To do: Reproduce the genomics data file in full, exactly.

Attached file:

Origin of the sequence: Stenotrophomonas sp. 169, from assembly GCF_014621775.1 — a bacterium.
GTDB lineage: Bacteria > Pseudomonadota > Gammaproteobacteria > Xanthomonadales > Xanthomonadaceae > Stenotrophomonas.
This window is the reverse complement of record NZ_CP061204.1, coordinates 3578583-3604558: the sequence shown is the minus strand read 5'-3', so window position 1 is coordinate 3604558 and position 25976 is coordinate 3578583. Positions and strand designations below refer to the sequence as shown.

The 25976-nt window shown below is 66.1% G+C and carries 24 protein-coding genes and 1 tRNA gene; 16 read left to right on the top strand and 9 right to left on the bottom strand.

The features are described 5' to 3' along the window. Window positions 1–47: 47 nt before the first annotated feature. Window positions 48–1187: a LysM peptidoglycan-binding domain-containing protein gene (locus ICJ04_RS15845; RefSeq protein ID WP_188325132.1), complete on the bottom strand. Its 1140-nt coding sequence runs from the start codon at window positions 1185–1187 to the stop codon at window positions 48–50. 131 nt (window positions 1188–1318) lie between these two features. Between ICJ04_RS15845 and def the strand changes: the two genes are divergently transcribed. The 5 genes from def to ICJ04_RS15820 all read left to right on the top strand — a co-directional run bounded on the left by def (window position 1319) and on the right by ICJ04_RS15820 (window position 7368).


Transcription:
Origin of the sequence: Stenotrophomonas sp. 169, from assembly GCF_014621775.1 — a bacterium.
GTDB lineage: Bacteria > Pseudomonadota > Gammaproteobacteria > Xanthomonadales > Xanthomonadaceae > Stenotrophomonas.
This window is the reverse complement of record NZ_CP061204.1, coordinates 3578583-3604558: the sequence shown is the minus strand read 5'-3', so window position 1 is coordinate 3604558 and position 25976 is coordinate 3578583. Positions and strand designations below refer to the sequence as shown.

The 25976-nt window shown below is 66.1% G+C and carries 24 protein-coding genes and 1 tRNA gene; 16 read left to right on the top strand and 9 right to left on the bottom strand.

The features are described 5' to 3' along the window. Window positions 1–47: 47 nt before the first annotated feature. Window positions 48–1187: a LysM peptidoglycan-binding domain-containing protein gene (locus ICJ04_RS15845; RefSeq protein ID WP_188325132.1), complete on the bottom strand. Its 1140-nt coding sequence runs from the start codon at window positions 1185–1187 to the stop codon at window positions 48–50. 131 nt (window positions 1188–1318) lie between these two features. Between ICJ04_RS15845 and def the strand changes: the two genes are divergently transcribed. The 5 genes from def to ICJ04_RS15820 all read left to right on the top strand — a co-directional run bounded on the left by def (window position 1319) and on the right by ICJ04_RS15820 (window position 7368).